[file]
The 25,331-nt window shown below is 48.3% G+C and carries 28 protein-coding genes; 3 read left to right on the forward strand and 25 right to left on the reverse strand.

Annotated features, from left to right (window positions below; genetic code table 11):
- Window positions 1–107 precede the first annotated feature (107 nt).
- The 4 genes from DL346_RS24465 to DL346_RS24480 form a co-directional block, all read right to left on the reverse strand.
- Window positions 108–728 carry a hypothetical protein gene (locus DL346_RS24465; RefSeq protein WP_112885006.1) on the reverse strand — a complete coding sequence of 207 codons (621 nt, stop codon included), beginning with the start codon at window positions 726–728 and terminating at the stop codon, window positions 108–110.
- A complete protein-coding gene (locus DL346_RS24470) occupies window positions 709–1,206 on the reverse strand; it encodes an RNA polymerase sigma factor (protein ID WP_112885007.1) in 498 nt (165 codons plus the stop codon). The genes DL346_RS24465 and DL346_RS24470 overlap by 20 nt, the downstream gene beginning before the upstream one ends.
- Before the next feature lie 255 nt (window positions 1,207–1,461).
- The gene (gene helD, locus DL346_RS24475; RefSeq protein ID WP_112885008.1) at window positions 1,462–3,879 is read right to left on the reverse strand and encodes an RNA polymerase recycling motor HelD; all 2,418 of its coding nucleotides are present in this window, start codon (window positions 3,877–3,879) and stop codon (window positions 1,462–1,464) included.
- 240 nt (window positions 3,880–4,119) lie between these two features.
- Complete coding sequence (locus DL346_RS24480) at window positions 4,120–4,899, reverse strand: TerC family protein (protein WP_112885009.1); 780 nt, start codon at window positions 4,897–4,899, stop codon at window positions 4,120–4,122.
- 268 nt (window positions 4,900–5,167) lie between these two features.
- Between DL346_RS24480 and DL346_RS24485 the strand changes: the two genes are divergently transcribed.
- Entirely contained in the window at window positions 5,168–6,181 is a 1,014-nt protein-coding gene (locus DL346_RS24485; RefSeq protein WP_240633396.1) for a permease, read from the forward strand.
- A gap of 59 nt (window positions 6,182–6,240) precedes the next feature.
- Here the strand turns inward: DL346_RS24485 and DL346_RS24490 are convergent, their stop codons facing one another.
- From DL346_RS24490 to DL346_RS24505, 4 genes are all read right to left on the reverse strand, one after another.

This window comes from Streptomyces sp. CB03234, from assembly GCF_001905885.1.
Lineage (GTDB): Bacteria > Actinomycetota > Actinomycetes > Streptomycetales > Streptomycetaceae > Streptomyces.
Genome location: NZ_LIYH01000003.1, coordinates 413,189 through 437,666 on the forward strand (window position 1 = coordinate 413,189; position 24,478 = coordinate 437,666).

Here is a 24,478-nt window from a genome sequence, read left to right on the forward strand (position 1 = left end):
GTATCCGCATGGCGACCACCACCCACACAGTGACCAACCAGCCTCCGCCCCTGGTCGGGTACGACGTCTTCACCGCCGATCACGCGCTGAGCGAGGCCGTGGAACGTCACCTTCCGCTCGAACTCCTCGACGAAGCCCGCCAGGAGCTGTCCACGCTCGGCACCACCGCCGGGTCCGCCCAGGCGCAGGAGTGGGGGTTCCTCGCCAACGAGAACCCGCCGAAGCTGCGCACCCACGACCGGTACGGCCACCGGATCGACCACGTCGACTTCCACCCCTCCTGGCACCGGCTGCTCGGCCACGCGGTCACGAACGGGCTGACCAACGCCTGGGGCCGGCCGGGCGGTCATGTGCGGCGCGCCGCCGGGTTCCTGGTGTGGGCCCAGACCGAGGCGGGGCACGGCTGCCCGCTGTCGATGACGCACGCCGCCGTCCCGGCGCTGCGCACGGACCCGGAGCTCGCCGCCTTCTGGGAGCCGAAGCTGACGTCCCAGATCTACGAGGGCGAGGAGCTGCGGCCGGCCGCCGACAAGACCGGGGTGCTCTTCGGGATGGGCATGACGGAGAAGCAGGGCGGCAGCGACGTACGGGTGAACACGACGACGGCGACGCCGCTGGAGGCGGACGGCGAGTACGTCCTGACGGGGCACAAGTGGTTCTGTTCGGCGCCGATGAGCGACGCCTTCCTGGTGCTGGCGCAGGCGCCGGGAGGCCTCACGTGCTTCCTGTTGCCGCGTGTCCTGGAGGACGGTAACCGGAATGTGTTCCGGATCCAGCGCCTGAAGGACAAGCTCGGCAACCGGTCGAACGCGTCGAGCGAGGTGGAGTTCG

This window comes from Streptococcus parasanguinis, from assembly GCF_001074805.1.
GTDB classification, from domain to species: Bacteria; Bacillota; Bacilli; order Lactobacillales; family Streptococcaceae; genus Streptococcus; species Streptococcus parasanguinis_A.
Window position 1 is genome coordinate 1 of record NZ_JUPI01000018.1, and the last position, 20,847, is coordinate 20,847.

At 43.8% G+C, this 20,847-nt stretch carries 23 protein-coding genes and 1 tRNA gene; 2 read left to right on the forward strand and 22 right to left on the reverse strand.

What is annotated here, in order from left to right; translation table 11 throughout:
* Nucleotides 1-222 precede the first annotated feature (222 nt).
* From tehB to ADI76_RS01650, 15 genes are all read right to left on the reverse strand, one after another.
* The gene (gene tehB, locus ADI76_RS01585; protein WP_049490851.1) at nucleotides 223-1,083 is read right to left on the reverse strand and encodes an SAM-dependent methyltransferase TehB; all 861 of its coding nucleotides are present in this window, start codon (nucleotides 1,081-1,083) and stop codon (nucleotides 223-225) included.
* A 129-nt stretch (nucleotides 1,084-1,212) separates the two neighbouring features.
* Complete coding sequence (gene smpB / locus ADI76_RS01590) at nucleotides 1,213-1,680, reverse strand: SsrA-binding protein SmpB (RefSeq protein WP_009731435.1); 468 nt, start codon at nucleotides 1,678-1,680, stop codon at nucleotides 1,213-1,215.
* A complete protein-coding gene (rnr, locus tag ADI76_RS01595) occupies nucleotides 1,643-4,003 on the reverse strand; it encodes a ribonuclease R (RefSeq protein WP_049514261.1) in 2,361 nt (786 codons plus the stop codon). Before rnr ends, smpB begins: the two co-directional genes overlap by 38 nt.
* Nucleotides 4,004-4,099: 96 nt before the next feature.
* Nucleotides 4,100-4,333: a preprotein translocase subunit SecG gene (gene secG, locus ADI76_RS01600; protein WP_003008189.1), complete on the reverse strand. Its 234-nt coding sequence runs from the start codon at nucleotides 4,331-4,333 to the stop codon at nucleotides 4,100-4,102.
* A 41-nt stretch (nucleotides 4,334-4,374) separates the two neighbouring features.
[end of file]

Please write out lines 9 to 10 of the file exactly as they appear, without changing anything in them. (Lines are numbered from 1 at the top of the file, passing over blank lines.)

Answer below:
- 240 nt (window positions 3,880–4,119) lie between these two features.
- Complete coding sequence (locus DL346_RS24480) at window positions 4,120–4,899, reverse strand: TerC family protein (protein WP_112885009.1); 780 nt, start codon at window positions 4,897–4,899, stop codon at window positions 4,120–4,122.